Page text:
1.Overseas scholarships grant in Vietnam.
Mark A. Ashwill – an international educator in Vietnam talks about education corruption relating to granting overseas scholarships in Vietnam. (Link to Mark A. Ashwill post on 15/10/2012)
“So how do institutions determine financial need in a country like Vietnam? It’s not easy. Unlike the US, which has many official papter trails that give schools a pretty accurate indication of a family’s ability to pay, “paper” and actual income and wealth in a country at Vietnam’s stage of development are usually two very different things. Like other countries, everyone wants a scholarship, including the sons and daughters of the nation’s über rich. (To put this in context, when I say “über rich,” I’m referring, for example, to people who own cars that are worth as much as or more than your home.) Scholarships are prestigious, confer bragging rights and, of course, save money along the way. What’s not to like?
Here’s an example that proves my point that schools need help distinguishing between actual and faux need. A young Vietnamese woman received a very generous (merit- and need-based) scholarship from a well-known and highly selective East Coast liberals arts college. Once she arrived on campus, other Vietnamese students knew immediately that the school had been had. She was in fact the daughter of a man who worked in ministry X, whose paper salary was quite low (in the hundreds per month), but whose family was, in reality, very wealthy. If the college in question had worked with a reliable and trustworthy partner on the ground, it could have determined in short order that the family had no need for a scholarship of that magnitude.”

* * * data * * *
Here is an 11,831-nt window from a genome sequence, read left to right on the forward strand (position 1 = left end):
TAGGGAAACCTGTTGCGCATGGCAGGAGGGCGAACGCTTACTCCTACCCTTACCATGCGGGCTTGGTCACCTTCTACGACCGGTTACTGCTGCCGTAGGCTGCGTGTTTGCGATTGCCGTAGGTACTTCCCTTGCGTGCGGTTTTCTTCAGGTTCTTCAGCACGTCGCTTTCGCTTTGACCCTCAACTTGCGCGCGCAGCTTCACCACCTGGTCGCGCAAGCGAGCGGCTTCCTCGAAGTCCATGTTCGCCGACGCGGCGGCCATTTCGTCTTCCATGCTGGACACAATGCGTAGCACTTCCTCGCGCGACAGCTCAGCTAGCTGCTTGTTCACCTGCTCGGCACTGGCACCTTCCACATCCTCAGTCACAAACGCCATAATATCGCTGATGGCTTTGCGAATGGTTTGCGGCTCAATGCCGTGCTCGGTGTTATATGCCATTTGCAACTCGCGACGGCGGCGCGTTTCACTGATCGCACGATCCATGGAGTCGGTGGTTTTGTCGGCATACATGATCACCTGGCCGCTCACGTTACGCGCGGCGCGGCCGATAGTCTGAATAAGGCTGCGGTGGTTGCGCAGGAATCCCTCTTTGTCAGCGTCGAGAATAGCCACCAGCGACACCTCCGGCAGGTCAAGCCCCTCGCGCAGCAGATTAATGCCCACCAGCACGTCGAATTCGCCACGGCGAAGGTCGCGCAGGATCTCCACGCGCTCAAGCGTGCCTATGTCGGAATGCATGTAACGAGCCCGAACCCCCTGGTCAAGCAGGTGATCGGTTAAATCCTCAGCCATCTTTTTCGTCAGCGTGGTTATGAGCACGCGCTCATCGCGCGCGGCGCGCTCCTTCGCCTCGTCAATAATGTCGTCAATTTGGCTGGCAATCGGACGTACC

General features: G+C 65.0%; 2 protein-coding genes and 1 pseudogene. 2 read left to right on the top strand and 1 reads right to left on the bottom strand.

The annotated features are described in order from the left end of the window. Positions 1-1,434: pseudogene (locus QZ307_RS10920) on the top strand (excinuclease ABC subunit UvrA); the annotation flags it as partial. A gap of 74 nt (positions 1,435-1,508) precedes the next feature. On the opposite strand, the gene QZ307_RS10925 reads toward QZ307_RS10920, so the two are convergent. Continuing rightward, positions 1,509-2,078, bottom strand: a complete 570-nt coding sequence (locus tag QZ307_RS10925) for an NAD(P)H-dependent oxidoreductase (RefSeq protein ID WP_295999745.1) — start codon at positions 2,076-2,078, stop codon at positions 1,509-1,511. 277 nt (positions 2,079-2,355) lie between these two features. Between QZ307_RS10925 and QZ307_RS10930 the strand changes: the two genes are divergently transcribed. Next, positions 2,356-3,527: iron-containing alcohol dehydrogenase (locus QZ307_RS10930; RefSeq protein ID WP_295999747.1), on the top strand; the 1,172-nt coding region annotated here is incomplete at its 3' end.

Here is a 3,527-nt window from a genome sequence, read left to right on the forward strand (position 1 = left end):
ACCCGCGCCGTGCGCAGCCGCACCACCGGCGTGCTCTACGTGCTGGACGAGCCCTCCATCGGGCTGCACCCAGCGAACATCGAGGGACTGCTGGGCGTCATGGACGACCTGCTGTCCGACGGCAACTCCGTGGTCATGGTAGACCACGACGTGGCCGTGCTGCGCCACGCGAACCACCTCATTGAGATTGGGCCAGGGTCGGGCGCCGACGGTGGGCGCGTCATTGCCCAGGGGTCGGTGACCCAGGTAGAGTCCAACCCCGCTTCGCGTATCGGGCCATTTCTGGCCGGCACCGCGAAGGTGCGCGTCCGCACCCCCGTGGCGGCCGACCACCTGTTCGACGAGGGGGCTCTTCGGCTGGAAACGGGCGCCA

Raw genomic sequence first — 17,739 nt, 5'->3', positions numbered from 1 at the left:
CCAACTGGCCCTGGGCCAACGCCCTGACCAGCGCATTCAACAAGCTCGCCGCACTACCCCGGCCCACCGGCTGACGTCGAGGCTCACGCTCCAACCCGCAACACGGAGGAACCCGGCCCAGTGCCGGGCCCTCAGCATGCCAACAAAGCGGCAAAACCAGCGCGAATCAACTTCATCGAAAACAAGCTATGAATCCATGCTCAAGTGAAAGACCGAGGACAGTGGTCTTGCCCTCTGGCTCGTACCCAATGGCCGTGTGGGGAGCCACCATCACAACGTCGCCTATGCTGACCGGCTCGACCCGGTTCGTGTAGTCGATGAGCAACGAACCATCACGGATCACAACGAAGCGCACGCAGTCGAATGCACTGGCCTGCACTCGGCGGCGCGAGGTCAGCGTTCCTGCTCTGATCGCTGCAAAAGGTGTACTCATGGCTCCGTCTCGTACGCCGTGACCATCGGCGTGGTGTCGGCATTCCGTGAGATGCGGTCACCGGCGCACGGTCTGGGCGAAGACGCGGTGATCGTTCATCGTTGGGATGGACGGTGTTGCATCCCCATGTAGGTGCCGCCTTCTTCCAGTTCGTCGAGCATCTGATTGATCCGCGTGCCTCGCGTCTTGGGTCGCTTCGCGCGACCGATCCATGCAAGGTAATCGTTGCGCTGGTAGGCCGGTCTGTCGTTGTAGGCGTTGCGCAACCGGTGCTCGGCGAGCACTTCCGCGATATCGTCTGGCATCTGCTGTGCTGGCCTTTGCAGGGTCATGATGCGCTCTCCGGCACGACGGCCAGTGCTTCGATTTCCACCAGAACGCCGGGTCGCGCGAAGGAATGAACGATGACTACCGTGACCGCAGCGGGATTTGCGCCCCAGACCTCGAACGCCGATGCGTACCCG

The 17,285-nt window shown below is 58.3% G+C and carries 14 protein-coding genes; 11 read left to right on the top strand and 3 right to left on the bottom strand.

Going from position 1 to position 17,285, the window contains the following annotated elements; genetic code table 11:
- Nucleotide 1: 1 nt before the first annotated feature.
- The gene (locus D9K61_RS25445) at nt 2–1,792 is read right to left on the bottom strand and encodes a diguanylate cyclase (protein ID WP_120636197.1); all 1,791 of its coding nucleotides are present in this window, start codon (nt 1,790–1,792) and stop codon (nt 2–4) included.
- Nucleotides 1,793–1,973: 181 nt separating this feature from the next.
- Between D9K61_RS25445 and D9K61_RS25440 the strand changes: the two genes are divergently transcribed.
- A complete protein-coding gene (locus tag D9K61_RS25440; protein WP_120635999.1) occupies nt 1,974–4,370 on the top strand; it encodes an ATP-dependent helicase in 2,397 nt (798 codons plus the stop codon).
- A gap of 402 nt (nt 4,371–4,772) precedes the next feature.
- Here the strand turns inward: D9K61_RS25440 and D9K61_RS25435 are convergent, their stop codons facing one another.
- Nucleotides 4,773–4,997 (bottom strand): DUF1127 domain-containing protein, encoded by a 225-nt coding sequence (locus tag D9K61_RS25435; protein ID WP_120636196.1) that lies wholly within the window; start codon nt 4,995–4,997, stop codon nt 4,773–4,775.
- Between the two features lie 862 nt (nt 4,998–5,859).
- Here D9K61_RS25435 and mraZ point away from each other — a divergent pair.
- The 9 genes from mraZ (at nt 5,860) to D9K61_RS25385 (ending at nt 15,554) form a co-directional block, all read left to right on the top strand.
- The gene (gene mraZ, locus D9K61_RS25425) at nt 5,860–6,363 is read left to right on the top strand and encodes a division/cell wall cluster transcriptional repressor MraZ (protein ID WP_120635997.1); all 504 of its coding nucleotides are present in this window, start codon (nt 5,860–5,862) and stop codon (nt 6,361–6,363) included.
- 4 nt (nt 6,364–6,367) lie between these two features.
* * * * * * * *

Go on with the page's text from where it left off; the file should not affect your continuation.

Read about the fraud to grant Vietnamese students study visas to the US (Link to Mark Ashwill site under “corruption” tag, page 2).
2.Education corruption in Vietnam.
You can read on page 4/11 of this downloaded file (“VIETNAMESE HIGHER EDUCATION: CRISIS AND RESPONSE” by Thomas J. Vallely and Ben Wilkinson of Havard Kenedy School, published in 11/2008) about buying titles and degrees in Vietnam.
“Merit-based selection: Corruption is rife and it is well known that degrees and titles can be purchased. University personnel systems are opaque and promotion is too often based on non-scholastic criteria such as seniority, family and political background, and personal connections. Faculties and the upper levels of administration tend to be dominated by individuals trained in the Soviet Union or Eastern Europe who cannot speak English and, in not a few cases, are hostile to younger, western educated colleagues.”